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I have a board that I stained and poly’d and now am having trouble with the final step. I have script alphabet stencils and can’t seem to find a great way to use them.

I have stencil brushes and am using a dabbing technique. I tried taping them down but had really fuzzy edges. So then I tried spray adhesive and that did a pretty good job of solving the fuzziness, but it left a haze on the board where the glue was.

What technique should I be employing for this?

  • I have always learned to use fingers on the stencil close to where the brushes are working. (But as I never used that knowledge for real I hesitate to post this as an answer.) – Willeke Jul 22 '18 at 8:47
  • Part of your trouble may be from putting the finish coat (the polyurethane) on the wood before you stenciled it. Maybe another coat of polyurethane after the stenciling would cover any glue? – rebusB Jul 22 '18 at 21:56
  • @rebusB that is a thought, but I'm actually using washable paint (which actually does wash off pretty easy even after drying), so I'd worry about the paint liquifying and/or tinting the poly with an additional coat. – UnhandledExcepSean Jul 24 '18 at 13:34
  • So the stenciled design is temporary? – rebusB Jul 24 '18 at 14:52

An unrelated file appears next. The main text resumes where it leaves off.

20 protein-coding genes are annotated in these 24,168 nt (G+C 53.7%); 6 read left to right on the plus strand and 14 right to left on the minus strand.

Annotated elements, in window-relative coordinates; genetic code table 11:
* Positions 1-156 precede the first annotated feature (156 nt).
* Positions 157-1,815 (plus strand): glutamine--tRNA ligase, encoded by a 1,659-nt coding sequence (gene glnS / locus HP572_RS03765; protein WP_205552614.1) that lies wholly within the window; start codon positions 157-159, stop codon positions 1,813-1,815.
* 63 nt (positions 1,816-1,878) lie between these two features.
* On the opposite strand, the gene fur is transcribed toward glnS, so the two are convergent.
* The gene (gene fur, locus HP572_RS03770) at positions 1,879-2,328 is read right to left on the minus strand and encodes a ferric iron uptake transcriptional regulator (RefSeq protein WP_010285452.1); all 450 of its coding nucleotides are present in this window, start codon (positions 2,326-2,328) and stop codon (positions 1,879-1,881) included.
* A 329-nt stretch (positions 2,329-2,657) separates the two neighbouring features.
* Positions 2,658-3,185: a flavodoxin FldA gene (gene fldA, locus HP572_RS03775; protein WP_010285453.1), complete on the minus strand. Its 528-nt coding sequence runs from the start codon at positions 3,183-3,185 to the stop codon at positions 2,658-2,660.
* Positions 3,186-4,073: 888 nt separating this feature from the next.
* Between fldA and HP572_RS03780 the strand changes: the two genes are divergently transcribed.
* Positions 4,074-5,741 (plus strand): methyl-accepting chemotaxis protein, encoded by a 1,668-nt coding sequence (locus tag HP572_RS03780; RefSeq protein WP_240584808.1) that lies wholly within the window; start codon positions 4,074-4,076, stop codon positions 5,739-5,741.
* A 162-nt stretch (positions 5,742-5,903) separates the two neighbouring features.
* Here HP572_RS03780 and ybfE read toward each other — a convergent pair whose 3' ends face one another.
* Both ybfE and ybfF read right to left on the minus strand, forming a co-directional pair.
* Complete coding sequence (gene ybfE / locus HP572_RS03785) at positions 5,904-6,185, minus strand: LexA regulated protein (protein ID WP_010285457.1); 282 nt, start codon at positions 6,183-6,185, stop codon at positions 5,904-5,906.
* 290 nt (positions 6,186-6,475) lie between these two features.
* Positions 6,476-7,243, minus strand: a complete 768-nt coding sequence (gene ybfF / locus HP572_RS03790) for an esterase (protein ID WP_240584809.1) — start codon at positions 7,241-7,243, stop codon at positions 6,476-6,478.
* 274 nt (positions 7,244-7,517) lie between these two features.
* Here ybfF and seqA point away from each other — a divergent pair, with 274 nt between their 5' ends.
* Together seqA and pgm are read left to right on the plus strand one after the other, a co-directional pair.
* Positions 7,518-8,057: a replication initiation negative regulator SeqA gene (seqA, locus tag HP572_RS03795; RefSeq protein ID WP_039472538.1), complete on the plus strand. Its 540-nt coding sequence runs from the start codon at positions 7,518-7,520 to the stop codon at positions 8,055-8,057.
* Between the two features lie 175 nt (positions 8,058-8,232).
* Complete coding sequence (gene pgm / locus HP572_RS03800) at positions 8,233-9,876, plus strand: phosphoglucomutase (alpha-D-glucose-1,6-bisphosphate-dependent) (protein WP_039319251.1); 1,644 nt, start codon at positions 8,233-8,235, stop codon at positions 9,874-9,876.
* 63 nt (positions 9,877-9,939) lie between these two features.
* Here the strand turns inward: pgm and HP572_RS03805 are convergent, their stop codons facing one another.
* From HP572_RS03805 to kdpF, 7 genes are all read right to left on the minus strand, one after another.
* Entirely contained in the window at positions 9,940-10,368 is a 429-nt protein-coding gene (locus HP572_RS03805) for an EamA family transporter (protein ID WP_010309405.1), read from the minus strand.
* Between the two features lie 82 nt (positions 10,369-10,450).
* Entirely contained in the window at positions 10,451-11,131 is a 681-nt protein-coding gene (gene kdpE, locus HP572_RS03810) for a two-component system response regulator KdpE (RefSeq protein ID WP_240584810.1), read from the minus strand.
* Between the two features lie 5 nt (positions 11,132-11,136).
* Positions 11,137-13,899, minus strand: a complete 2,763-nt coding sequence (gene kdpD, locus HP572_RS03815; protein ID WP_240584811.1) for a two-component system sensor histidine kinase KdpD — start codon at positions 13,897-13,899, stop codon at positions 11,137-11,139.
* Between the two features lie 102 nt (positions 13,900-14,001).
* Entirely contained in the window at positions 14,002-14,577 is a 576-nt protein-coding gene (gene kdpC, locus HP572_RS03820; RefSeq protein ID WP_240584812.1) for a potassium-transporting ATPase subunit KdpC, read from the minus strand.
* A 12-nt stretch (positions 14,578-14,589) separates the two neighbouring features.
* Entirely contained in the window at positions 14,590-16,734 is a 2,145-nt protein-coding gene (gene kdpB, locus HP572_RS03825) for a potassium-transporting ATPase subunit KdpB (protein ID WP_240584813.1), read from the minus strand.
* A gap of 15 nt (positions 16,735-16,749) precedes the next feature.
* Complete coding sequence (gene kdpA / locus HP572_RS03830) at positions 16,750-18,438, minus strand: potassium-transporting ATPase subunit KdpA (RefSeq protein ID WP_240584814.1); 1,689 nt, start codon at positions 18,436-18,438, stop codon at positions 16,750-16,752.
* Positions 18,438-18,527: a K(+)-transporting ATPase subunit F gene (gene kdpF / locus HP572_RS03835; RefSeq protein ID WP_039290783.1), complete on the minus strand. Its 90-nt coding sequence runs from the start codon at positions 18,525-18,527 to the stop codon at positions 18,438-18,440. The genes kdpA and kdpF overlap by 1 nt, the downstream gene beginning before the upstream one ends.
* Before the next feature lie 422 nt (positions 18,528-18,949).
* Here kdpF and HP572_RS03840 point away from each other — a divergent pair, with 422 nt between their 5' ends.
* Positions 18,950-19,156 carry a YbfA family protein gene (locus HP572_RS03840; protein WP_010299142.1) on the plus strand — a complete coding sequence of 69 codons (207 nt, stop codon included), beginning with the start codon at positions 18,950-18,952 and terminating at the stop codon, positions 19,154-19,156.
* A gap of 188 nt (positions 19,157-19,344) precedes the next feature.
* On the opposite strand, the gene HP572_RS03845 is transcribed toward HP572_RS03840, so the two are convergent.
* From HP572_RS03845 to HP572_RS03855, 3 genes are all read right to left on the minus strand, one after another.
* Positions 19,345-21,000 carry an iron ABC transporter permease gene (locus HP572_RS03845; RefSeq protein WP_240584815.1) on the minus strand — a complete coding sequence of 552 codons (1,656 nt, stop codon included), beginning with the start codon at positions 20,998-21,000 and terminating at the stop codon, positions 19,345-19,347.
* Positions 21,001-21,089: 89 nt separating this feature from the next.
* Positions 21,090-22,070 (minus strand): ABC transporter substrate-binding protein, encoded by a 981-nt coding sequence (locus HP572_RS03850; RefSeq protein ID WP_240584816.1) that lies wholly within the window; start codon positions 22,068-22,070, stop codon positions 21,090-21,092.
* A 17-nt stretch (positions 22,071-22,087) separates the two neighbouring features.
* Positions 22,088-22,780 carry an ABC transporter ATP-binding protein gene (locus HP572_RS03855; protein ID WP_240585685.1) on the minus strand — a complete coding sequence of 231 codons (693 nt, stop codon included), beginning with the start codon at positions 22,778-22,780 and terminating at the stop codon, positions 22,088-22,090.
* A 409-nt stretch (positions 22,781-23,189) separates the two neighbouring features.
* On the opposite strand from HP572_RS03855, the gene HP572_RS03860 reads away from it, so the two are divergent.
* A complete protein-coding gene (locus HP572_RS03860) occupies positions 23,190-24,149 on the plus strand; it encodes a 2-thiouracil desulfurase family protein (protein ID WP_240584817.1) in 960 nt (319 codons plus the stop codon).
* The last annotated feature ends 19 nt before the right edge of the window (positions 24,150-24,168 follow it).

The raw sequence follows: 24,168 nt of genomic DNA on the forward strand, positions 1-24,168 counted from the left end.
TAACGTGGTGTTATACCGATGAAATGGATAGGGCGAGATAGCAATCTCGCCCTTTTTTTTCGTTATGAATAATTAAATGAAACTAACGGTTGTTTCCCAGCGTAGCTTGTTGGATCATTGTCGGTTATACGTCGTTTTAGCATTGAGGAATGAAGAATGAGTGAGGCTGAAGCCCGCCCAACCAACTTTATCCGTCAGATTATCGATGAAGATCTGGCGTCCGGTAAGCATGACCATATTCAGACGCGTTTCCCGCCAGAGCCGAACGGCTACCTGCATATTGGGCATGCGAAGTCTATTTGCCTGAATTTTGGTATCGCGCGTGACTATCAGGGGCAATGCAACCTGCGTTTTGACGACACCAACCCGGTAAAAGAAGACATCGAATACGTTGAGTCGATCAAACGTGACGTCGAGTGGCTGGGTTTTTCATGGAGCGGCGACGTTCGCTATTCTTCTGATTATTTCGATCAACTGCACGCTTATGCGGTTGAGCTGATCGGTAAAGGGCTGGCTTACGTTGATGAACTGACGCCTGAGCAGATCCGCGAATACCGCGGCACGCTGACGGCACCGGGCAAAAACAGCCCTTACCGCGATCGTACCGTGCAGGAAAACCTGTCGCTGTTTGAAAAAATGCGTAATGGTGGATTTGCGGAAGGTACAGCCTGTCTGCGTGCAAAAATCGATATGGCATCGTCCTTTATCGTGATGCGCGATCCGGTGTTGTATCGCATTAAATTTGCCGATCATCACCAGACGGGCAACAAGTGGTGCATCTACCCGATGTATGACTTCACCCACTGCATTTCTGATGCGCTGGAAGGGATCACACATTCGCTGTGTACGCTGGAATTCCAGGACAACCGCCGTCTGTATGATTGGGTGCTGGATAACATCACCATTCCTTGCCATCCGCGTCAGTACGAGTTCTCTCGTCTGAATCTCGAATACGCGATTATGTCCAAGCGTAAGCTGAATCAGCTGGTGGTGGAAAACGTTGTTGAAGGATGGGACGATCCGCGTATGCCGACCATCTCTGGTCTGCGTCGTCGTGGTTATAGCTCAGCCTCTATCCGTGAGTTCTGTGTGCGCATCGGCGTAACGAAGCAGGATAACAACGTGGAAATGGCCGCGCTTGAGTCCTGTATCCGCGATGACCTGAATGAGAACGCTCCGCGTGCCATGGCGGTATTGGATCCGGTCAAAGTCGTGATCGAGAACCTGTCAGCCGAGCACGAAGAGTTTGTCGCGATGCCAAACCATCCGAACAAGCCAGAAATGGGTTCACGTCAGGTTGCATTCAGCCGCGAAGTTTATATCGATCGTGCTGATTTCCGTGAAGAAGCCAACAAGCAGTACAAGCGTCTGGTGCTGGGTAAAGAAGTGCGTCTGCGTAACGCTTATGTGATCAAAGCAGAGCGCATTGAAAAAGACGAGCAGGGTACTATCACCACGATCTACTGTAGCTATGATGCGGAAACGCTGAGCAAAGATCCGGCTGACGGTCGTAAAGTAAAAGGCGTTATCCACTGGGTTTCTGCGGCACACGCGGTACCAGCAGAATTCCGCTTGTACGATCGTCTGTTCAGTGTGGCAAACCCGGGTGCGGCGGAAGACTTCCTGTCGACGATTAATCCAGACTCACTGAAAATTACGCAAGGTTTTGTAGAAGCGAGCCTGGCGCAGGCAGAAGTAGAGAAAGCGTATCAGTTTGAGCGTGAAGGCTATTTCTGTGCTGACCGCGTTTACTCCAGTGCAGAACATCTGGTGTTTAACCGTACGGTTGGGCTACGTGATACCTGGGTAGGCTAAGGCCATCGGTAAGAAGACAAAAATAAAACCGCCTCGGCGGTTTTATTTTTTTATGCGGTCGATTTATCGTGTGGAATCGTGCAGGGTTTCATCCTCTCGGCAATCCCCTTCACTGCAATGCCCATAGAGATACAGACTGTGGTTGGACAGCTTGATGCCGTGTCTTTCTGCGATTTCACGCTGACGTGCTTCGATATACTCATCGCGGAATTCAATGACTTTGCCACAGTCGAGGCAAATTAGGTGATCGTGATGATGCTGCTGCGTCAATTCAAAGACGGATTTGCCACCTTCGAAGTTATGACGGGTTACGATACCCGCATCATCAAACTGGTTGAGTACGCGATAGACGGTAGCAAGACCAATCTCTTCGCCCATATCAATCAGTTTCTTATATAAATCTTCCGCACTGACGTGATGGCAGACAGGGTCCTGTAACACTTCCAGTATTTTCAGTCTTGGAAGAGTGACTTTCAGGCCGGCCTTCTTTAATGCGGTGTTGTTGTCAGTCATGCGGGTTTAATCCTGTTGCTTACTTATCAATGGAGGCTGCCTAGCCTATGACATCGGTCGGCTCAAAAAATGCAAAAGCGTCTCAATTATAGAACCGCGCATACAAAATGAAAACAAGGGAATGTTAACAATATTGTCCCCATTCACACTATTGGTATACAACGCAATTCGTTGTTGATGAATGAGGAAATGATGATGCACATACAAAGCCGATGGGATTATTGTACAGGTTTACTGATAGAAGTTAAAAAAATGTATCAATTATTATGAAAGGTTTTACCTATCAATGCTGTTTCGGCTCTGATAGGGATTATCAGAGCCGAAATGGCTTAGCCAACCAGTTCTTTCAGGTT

• @rebusB I wanted the option to wash off the stencil'd paint instead of making new boards to hold new sayings/phrases. A sort of future proofing. I don't plan on doing this, but I'm not the boss of the project. :) – UnhandledExcepSean Jul 24 '18 at 15:05
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A combination of getting the right consistency of the paint for the stenciling and technique in the application should stop the fuzziness.

You would want a fairly "dry" paint thickness so it does not run when applied, more like paste than water. Keep the brush loaded with paint so you do not have to work repeatedly over the same areas but do not overload the brush with excess paint that will gum up and bleed under the stencil.

Then use careful light dabbing, possibly holding the stencil close to the surface with your fingers like Willeke said, moving in from edge to center to keep from lifting the stencils as you work. You should not need to glue down the stencils, but maybe use a little masking tape on the outer edges to keep them aligned.

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  • This approach is working better that any other I've tried. Thanks! – UnhandledExcepSean Jul 30 '18 at 14:06

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